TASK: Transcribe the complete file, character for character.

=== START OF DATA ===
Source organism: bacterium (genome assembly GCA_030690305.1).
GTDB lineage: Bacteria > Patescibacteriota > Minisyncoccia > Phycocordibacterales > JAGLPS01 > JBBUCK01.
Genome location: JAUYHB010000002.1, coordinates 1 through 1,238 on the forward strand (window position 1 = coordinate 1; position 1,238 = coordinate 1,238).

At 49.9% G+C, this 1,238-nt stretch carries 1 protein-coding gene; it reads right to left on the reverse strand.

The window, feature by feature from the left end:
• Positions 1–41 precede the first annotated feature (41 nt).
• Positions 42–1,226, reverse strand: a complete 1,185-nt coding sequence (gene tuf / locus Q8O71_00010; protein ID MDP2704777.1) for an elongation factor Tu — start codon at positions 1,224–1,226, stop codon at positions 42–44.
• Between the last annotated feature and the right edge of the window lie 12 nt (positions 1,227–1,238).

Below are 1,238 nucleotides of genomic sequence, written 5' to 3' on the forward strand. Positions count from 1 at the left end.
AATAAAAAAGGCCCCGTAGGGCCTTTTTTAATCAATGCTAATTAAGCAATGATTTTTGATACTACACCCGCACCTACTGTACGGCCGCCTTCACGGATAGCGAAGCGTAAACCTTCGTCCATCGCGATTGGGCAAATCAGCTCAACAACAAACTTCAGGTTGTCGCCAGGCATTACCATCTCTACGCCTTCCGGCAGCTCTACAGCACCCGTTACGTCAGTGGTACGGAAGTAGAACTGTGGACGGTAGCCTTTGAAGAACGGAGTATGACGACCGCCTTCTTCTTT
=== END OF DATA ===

Source organism: bacterium (genome assembly GCA_030690305.1).
GTDB lineage: Bacteria > Patescibacteriota > Minisyncoccia > Phycocordibacterales > JAGLPS01 > JBBUCK01.
Genome location: JAUYHB010000002.1, coordinates 1 through 1,238 on the forward strand (window position 1 = coordinate 1; position 1,238 = coordinate 1,238).

At 49.9% G+C, this 1,238-nt stretch carries 1 protein-coding gene; it reads right to left on the reverse strand.

The window, feature by feature from the left end:
• Positions 1–41 precede the first annotated feature (41 nt).
• Positions 42–1,226, reverse strand: a complete 1,185-nt coding sequence (gene tuf / locus Q8O71_00010; protein ID MDP2704777.1) for an elongation factor Tu — start codon at positions 1,224–1,226, stop codon at positions 42–44.
• Between the last annotated feature and the right edge of the window lie 12 nt (positions 1,227–1,238).

Below are 1,238 nucleotides of genomic sequence, written 5' to 3' on the forward strand. Positions count from 1 at the left end.
AATAAAAAAGGCCCCGTAGGGCCTTTTTTAATCAATGCTAATTAAGCAATGATTTTTGATACTACACCCGCACCTACTGTACGGCCGCCTTCACGGATAGCGAAGCGTAAACCTTCGTCCATCGCGATTGGGCAAATCAGCTCAACAACAAACTTCAGGTTGTCGCCAGGCATTACCATCTCTACGCCTTCCGGCAGCTCTACAGCACCCGTTACGTCAGTGGTACGGAAGTAGAACTGTGGACGGTAGCCTTTGAAGAACGGAGTATGACGACCGCCTTCTTCTTT